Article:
Katherine Angel (Birkbeck, University of London)
The Changing Site of Naming: Diagnostic Labels in Sex and Gender
In this talk I will situate the question of sexual orientation in the context of debates about the value of diagnostic categories. I will trace the tension between, on one hand, the urge to do away with psychiatric, psychoanalytic, or medical accounts of sexuality and gender and, on the other hand, the proliferation of diagnostic categories (such as asexuality and sex addiction) and increasingly specific sexual identities. If we are witnessing a gradual abandonment of medical naming, and a greater commitment to fluidity and non-rigid definitions in sexuality and gender, has some of the fraught power of naming passed from the medical into other cultural arenas?
Tim Dean is Professor of English at the University of Illinois, Urbana-Champaign, USA. He has published widely on sexuality and psychoanalysis, including Beyond Sexuality (2000), Homosexuality and Psychoanalysis (2001), Unlimited Intimacy: Reflections on the Subculture of Barebacking (2009), and Porn Archives (2014).
Gerulf Rieger obtained a MSc in Biological Anthropology from the University of Zurich in Switzerland and a PhD in Personality Psychology from Northwestern University, Evanston, Illinois. Gerulf had a teaching position at Northwestern University and was a research fellow in the Department of Human Development at Cornell University before joining the Social and Health Psychology Group at the University of Essex.
Simon Goldhill is Professor of Greek at the University of Cambridge, and Director of the University’s Centre for Research in Arts, Social Sciences and Humanities (CRASSH). His most recent book is A Very Queer Family Indeed: Sex, Religion and the Bensons in Victorian Britain.
Daniel Orrells is Reader in Ancient Literature and Its Reception at King’s College London, where he is also Head of the Department of Classics. His research examines the presence of classical antiquity in modern cultural, literary and intellectual history. His most recent book book Sex: Antiquity and its Legacy (Oxford University Press USA, 2015) offers a fresh, new narrative about the importance of the ancient world for the development of sexology and psychoanalysis.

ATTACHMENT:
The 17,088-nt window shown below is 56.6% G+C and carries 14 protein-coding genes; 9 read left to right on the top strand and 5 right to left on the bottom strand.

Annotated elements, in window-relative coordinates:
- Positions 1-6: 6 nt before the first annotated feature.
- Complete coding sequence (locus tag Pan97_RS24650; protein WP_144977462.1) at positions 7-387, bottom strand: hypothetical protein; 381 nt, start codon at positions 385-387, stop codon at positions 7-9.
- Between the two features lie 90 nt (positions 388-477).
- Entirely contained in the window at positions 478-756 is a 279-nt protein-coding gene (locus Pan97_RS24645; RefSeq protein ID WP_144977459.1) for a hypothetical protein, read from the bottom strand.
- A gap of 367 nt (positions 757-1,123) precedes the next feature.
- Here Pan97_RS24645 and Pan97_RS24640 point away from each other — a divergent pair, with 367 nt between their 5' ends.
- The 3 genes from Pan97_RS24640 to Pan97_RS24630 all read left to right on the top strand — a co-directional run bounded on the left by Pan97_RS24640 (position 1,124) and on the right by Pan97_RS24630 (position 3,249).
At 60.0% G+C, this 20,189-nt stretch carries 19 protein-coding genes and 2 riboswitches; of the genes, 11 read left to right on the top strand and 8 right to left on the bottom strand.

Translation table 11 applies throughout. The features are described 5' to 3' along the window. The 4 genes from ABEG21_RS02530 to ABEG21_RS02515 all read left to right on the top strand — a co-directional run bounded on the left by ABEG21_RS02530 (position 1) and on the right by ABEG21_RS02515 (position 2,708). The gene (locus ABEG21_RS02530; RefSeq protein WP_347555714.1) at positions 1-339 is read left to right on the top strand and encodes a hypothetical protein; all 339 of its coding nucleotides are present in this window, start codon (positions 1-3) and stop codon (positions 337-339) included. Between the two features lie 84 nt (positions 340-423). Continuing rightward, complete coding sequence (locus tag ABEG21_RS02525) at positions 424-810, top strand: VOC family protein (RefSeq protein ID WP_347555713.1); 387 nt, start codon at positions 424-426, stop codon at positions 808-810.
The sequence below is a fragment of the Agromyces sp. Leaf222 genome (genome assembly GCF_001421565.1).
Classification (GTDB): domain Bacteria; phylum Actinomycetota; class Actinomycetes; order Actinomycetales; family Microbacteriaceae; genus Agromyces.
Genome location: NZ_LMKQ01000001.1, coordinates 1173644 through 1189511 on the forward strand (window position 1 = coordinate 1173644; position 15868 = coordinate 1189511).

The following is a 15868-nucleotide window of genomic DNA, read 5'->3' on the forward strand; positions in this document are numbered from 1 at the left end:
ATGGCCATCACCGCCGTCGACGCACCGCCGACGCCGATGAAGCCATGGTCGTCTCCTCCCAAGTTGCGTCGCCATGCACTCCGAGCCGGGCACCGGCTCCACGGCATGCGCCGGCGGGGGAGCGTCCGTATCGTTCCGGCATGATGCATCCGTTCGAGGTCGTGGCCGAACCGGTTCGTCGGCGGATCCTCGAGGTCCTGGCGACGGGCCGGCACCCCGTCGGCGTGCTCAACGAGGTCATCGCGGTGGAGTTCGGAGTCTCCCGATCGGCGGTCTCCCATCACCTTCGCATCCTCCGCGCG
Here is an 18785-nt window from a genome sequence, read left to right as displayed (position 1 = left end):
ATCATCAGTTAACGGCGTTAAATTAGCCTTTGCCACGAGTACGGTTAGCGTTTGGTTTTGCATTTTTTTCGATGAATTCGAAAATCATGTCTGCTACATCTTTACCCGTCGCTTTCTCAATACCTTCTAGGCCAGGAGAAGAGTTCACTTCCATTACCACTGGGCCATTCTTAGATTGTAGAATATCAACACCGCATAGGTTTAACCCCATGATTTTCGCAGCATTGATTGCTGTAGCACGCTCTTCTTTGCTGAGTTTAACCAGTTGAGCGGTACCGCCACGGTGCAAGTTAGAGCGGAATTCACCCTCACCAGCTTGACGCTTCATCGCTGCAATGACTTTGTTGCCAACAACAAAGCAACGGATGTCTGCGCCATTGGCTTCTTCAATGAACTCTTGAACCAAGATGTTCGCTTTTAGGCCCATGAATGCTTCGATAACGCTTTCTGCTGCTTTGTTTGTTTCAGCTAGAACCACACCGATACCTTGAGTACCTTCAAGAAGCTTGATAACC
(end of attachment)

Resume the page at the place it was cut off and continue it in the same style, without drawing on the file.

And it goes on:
Dr Katharine Rimes is a senior lecturer in psychology at King’s College London where she co-leads the LGBT+ Mental Health research group. She is also an NHS clinical psychologist and co-facilitates a therapy group for LGB people experiencing depression or anxiety.
Professor Dinesh Bhugra is Emeritus Professor of Mental Health and Cultural Diversity at the Institute of Psychiatry, Psychology and Neuroscience at King’s College London. He is the President of the British Medical Association and has been the past president of the Royal College of Psychiatrists and the World Psychiatric Association. His new book, Practical Cultural Psychiatry, is soon be published by Oxford University Press.
Katherine Angel is the author of Unmastered: A Book on Desire, Most Difficult to Tell (2012). She is currently finishing a monograph on sexual violence, consent and theories of female sexual desire and arousal. She has a PhD from the University of Cambridge’s History and Philosophy of Science Department, has held research and teaching posts at Warwick and Queen Mary, and is a lecturer at Birkbeck College.
A limited number of bursary places are available for those under financial hardship.
Bursary places are charged at £25
Priority will be given to UK unemployed and PIP/ESA claimants.